In January 2016, the passenger vessel PeeJay V caught fire and sank. The reason was due to an ineffective main firefighting system and crew who did not fully understand how it should work. New Zealand’s TAIC has published its report on the incident highlighting that for a CO2 firefighting system to be useful, the space must be airtight and everyone involved should be fully trained and know how the system works.
On 18 January 2016, the tourist boat was on an all-day excursion from Whakatane to White Island with 53 passengers and seven crew on board. It was near the end of the journey, approaching Whakatane Harbour entrance when fire broke out in the engine room. The crew released the fixed CO2 fire extinguisher into the engine room, which suppressed the fire for a short time. However, the fire quickly escalated, forcing the skipper to order everyone to abandon the vessel. Several passengers were forced to enter the water without a life-jacket. The Pee Jay V burned to the waterline and sank. Vessels in the vicinity responded to the skipper’s distress call, and everyone was rescued. Other than one crew member suffering smoke inhalation, nobody was seriously injured.
– The absence of a fire alarm system meant the crew had limited opportunity to respond to the fire and prepare life-saving equipment.
– The CO2 fire suppression system (which works by displacing air with CO2) was ineffective because there were openings that allowed air into the engine room.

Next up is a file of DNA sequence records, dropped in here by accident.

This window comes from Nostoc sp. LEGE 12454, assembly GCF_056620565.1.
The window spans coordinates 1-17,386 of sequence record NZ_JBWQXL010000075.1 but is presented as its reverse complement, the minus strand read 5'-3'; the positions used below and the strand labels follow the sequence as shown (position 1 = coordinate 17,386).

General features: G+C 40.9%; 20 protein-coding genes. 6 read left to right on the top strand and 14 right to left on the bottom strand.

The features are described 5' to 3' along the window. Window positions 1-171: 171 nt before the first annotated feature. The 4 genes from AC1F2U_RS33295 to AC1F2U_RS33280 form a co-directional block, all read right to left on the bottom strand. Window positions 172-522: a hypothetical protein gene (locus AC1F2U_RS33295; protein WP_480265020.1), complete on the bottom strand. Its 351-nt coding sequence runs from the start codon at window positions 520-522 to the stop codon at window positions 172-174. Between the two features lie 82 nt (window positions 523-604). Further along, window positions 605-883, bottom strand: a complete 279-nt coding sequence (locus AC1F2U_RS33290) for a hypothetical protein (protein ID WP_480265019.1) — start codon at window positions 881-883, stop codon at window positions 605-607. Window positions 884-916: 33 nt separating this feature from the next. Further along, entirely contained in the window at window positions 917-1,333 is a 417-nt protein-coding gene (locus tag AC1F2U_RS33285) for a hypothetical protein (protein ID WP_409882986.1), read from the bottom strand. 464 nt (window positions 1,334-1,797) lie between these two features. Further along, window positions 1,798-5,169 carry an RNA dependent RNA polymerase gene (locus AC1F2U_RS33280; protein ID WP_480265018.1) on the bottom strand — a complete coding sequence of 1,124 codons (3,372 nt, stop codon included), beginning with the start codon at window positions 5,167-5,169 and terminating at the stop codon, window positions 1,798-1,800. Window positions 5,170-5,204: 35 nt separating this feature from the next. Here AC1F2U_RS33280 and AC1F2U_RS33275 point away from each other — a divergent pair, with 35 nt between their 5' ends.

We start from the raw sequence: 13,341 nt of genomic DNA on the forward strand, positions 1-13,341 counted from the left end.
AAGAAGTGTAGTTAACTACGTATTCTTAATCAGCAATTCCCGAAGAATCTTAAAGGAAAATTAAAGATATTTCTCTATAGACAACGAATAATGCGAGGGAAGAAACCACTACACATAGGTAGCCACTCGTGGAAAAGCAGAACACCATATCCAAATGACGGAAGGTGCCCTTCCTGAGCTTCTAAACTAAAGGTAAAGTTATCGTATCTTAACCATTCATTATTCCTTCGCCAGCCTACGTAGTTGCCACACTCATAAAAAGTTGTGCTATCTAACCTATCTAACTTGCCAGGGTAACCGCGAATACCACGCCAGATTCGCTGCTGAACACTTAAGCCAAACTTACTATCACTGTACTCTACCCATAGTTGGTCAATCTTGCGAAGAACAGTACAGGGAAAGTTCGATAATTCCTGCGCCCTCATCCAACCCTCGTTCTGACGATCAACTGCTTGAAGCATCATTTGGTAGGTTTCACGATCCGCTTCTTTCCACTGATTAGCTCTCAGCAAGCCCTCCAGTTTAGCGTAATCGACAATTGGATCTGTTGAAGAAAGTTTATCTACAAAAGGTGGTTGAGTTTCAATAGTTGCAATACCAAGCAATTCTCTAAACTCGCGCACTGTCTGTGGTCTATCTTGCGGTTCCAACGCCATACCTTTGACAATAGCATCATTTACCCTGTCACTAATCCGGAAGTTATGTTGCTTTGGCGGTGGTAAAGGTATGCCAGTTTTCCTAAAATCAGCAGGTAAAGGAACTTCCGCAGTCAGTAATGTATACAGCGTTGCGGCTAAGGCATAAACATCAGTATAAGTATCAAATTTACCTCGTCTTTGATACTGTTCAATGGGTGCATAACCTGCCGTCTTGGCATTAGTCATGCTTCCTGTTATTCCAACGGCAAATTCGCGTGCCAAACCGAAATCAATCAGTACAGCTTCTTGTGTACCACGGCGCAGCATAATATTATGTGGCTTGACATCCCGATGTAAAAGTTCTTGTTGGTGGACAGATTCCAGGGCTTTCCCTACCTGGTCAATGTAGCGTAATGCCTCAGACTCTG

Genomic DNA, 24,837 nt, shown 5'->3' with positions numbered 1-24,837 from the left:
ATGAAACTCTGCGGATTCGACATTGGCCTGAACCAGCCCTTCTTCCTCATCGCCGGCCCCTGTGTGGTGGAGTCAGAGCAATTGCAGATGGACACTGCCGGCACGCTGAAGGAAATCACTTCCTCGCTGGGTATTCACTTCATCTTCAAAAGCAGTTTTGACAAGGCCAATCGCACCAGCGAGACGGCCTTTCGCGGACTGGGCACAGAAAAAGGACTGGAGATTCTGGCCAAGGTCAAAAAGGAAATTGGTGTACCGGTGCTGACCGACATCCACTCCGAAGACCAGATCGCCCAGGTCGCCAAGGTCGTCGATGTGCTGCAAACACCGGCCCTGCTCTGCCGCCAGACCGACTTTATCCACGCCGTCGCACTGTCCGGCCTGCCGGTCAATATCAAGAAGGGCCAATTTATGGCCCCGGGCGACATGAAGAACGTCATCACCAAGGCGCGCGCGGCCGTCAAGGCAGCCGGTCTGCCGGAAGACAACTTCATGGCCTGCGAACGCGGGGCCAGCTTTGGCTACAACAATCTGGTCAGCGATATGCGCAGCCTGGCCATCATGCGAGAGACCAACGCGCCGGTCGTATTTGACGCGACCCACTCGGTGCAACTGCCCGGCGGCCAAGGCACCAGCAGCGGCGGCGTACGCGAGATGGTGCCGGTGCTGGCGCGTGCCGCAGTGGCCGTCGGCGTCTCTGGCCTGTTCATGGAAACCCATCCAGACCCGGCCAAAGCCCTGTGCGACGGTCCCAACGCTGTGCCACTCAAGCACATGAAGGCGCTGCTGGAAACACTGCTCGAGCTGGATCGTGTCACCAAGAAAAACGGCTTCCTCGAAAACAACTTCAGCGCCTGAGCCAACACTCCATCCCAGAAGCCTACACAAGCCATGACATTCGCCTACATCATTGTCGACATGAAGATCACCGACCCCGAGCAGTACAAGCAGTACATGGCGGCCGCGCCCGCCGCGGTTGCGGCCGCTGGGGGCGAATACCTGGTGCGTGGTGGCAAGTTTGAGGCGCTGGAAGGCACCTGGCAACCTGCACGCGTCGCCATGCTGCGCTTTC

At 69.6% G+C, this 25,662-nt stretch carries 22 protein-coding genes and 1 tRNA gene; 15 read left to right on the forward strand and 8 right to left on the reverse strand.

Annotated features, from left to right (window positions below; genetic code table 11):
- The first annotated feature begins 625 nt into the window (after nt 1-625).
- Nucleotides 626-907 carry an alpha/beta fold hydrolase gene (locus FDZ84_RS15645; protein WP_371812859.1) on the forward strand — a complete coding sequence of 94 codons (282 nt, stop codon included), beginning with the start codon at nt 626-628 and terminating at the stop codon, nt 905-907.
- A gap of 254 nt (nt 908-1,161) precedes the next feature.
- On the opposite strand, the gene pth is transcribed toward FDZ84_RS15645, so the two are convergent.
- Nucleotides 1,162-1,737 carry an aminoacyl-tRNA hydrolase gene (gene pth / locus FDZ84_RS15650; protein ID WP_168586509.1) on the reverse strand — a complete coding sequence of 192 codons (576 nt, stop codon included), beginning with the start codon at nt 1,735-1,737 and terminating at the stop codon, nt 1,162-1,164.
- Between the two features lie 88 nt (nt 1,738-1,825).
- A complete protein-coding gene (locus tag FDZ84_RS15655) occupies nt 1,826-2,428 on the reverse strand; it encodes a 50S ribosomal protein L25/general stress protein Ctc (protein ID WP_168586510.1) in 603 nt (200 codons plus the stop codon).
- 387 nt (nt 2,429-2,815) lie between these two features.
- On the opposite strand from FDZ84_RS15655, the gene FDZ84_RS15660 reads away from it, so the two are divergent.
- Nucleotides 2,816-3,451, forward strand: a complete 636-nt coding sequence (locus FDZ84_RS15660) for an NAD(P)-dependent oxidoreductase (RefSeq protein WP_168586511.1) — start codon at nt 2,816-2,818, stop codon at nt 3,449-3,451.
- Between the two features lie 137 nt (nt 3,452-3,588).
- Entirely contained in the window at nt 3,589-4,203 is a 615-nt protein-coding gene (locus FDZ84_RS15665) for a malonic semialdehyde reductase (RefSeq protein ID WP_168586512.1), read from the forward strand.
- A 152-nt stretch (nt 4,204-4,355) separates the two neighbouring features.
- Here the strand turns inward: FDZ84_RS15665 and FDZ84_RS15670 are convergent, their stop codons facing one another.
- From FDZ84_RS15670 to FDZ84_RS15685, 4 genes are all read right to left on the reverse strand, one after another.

– Life-saving apparel and equipment appropriately placed, but could not all be accessed. Operators of smaller vessels often struggle to choose where to locate such equipment.
– Maritime Rules did not require the PeeJay V to have fire detection or automatic fire alarms installed even though it could carry up to 90 passengers and operate up to 12 nautical miles from the coast
– The CO2 fixed fire-fighting system installed in the engine room could not be fully effective in extinguishing the fire because the space it was protecting could not be fully closed down
– The builder and operators of the vessel did not fully appreciate the principles of how the CO2 fixed fire-fighting system operated.
Maritime NZ has responded positively to the two recommendations in this report, agreeing to:
– Review the maritime rules about fire alarms and remote extinguishers in vessels of this type with enclosed engine spaces.
– Encourage people who design, install and use CO2 fixed fire-fighting systems to fully document and understand how these systems work.
As a result from the inquiry, TAIC cites three key lessons:
– Early detection of fire on a vessel is critical to a successful fire-fighting response and for the early preparation of life-saving apparel and equipment
– A fire fighting systems is useful only if the crew is fully familiar with it and trained in its use.
– A fixed CO2 fire-fighting apparatus will be effective only if the design of the space it protects can be fully closed off.
Read the Maritime NZ report in full:
Explore more here below: TAIC Report PeeJay V Fire and Sinking